East Village to offer fresh-food concept dining hall

This photo is a projected ground-level view of the dining hall of East Village. The view is projected from Third Street and Bagby.
This photo is a projected ground-level view of the dining hall of East Village. The view is projected from Third Street and Bagby Avenue.
Courtesy Photo

By Katdie Norton

Most of the green fences and construction barriers along Bagby Avenue and Third Street will remain up for the rest of this semester and through the summer until East Village, Baylor’s newest residential community, is finished.

“There will be a North and a South hall with 700 beds,” Brian Nicholson, associate vice president of facility, planning and construction, said. “There will also be a two-story dining hall located on Third Street so that residents of the Arbors or students at the BSB or the SLC don’t have to walk across campus for a meal.”

The dining hall will be located on the second floor above offices, food preparation and retail space, and will have seating for 500, according to Dr. Kevin Jackson, vice president for student life.

“This dining hall won’t be like any of the others on campus; it’s the newest concept in a dining hall,” Jackson said. “It’s a fresh food concept, where the food is prepared right in front of you. You see some stations like that in the other halls, but this will be the majority with roughly five to seven stations.”

What will occupy the retail space below the food court has yet to be determined, but it could be anything from a convenience store to a coffee shop or bakery, according to Jackson.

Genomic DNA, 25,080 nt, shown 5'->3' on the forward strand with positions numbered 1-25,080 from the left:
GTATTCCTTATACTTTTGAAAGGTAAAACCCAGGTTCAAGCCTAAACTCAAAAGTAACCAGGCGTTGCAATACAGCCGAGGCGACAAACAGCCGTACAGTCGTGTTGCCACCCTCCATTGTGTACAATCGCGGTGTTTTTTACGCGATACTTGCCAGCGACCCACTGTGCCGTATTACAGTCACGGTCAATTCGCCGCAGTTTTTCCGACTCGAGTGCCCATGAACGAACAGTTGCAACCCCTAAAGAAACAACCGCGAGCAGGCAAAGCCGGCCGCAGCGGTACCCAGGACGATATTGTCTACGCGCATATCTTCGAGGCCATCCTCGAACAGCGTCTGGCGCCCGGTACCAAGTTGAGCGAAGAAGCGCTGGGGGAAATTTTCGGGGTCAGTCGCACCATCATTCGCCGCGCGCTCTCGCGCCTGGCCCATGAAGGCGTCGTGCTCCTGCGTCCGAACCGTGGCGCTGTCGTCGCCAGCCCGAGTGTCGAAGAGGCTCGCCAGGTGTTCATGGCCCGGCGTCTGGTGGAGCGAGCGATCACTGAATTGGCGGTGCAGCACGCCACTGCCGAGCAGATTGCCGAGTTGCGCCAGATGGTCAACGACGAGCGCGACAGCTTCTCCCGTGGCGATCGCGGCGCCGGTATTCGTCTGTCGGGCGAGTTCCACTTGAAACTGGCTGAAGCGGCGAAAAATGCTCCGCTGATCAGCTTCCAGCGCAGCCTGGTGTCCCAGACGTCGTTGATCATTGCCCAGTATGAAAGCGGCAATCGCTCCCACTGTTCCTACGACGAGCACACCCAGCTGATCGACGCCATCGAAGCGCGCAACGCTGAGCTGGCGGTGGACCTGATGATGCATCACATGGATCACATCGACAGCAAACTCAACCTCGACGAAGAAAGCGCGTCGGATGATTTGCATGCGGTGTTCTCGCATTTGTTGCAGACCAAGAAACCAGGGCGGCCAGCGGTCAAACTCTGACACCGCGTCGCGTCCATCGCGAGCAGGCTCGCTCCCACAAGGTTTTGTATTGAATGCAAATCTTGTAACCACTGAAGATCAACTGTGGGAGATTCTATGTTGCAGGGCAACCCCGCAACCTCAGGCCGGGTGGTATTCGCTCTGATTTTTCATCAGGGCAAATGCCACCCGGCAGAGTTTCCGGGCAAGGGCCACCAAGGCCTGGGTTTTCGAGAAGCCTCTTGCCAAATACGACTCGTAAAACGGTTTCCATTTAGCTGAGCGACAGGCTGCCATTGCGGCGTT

Along with East Village, students can expect to see construction over the summer on Third Street.

“We will be straightening out Third Street in front of Moody-Jones Library,” Nicholson said. “We will make both lanes go straight through instead of one lane having to loop around.”

The changes to Third Street will lead it through what is now Fort Faculty, the area across from the business school parking garage, which will become a type of “central park” where students can study and rest under the trees — much like the area around the Bill Daniel Student Center, Jackson said. “Most people don’t know it, but behind the privacy fence there at Fort Faculty, the trees are beautiful,” Jackson said. “I envision students hanging hammocks from them and studying there on the grass once this is complete.”

However, foundation work for East Village won’t begin for another couple of months.

“We have several things to do before the buildings go up,” Nicholson said. “We will start pouring foundation in March, and scheduled completion is August 2013­ — about 18 months.”

Buildings one and two of the Arbors Apartments have already been demolished, and all of East Arbors will come down to make way for East Village, both Jackson and Nicholson explained.

“The fences along Bagby and Third Street will remain up until the completion of the project,” Jackson said. “The fences and barriers blocking Second Street should come down by the end of the month.”

Although students will have to deal with the fences and construction for the next 18 months, Nicholson said a covered walkway will be built within the next few weeks along Third Street to provide easier access between the Arbors and Second Street.